Oxygen minimum zones (OMZs) are marine regions where O2 is undetectable at intermediate depths. Within OMZs, the oxygen-depleted zone (ODZ) induces anaerobic microbial processes that lead to fixed nitrogen loss via denitrification and anammox. Surprisingly, nitrite oxidation is also detected in ODZs, although all known marine nitrite oxidizers (mainly Nitrospina) are aerobes. We used metagenomic binning to construct metagenome-assembled genomes (MAGs) of nitrite oxidizers from OMZs. These MAGs represent two novel Nitrospina-like species, both of which differed from all known Nitrospina species, including cultured species and published MAGs. Relative abundances of different Nitrospina genotypes in OMZ and non-OMZ seawaters were estimated by mapping metagenomic reads to newly constructed MAGs and published high-quality genomes of members from the Nitrospinae phylum. The two novel species were present in all major OMZs and were more abundant inside ODZs, which is consistent with the detection of higher nitrite oxidation rates in ODZs than in oxic seawaters and suggests novel adaptations to anoxic environments. The detection of a large number of unclassified nitrite oxidoreductase genes in the dataset implies that the phylogenetic diversity of nitrite oxidizers is greater than previously thought.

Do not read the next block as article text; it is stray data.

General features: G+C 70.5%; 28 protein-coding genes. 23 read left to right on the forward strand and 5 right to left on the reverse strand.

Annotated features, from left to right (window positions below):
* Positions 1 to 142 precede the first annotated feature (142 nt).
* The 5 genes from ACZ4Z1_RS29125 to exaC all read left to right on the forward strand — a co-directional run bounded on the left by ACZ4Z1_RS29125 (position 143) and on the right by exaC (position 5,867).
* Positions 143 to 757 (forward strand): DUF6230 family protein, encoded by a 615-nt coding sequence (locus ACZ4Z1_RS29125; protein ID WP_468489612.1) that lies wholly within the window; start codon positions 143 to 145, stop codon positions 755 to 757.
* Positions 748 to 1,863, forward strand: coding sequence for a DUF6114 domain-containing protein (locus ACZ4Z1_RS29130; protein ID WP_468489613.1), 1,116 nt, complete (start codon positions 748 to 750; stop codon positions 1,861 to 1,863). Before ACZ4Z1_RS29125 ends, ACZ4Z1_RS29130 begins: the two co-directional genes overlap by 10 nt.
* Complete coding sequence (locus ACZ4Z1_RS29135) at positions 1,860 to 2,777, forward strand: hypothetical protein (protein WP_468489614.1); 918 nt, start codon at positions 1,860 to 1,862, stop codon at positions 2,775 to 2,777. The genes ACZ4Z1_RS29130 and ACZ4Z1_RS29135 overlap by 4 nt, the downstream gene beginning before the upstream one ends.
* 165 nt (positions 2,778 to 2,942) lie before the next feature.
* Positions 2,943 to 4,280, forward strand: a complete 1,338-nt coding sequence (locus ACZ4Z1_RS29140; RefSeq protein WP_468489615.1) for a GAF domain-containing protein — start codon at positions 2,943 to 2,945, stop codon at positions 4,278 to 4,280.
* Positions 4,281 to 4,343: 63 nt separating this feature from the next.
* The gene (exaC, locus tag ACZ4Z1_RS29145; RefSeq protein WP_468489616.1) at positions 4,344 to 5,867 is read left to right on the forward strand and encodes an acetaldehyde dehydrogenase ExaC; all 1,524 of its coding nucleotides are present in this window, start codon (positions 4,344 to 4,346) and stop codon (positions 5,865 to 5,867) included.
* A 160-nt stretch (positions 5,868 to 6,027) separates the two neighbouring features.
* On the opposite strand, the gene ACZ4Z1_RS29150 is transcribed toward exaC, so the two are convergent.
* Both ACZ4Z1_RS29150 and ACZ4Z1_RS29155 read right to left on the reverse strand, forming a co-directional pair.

All Science Journal Classification (ASJC) codes
- Ecology, Evolution, Behavior and Systematics